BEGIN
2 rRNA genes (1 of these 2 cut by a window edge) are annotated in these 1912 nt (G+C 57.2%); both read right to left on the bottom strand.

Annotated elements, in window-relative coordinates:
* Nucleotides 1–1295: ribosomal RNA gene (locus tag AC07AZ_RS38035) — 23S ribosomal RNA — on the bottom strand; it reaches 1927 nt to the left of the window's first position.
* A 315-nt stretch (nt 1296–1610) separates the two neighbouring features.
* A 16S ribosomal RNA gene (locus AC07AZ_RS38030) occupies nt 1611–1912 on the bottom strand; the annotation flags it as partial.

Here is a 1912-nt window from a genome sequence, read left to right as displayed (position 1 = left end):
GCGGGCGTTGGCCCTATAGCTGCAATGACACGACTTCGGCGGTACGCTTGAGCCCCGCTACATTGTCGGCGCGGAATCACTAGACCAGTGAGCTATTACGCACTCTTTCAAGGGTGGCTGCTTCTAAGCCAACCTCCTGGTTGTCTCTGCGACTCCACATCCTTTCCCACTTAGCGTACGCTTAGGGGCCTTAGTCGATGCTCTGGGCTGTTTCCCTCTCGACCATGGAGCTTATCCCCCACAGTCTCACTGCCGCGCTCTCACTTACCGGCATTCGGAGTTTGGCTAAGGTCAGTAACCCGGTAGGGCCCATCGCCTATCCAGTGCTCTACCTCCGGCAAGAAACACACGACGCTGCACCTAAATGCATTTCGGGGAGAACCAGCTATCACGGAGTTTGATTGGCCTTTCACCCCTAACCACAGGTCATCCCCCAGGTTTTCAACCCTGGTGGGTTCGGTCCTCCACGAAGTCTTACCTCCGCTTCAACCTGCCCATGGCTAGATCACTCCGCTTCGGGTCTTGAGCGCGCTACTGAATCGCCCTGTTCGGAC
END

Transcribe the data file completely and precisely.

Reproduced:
2 rRNA genes (1 of these 2 cut by a window edge) are annotated in these 1912 nt (G+C 57.2%); both read right to left on the bottom strand.

Annotated elements, in window-relative coordinates:
* Nucleotides 1–1295: ribosomal RNA gene (locus tag AC07AZ_RS38035) — 23S ribosomal RNA — on the bottom strand; it reaches 1927 nt to the left of the window's first position.
* A 315-nt stretch (nt 1296–1610) separates the two neighbouring features.
* A 16S ribosomal RNA gene (locus AC07AZ_RS38030) occupies nt 1611–1912 on the bottom strand; the annotation flags it as partial.

Here is a 1912-nt window from a genome sequence, read left to right as displayed (position 1 = left end):
GCGGGCGTTGGCCCTATAGCTGCAATGACACGACTTCGGCGGTACGCTTGAGCCCCGCTACATTGTCGGCGCGGAATCACTAGACCAGTGAGCTATTACGCACTCTTTCAAGGGTGGCTGCTTCTAAGCCAACCTCCTGGTTGTCTCTGCGACTCCACATCCTTTCCCACTTAGCGTACGCTTAGGGGCCTTAGTCGATGCTCTGGGCTGTTTCCCTCTCGACCATGGAGCTTATCCCCCACAGTCTCACTGCCGCGCTCTCACTTACCGGCATTCGGAGTTTGGCTAAGGTCAGTAACCCGGTAGGGCCCATCGCCTATCCAGTGCTCTACCTCCGGCAAGAAACACACGACGCTGCACCTAAATGCATTTCGGGGAGAACCAGCTATCACGGAGTTTGATTGGCCTTTCACCCCTAACCACAGGTCATCCCCCAGGTTTTCAACCCTGGTGGGTTCGGTCCTCCACGAAGTCTTACCTCCGCTTCAACCTGCCCATGGCTAGATCACTCCGCTTCGGGTCTTGAGCGCGCTACTGAATCGCCCTGTTCGGAC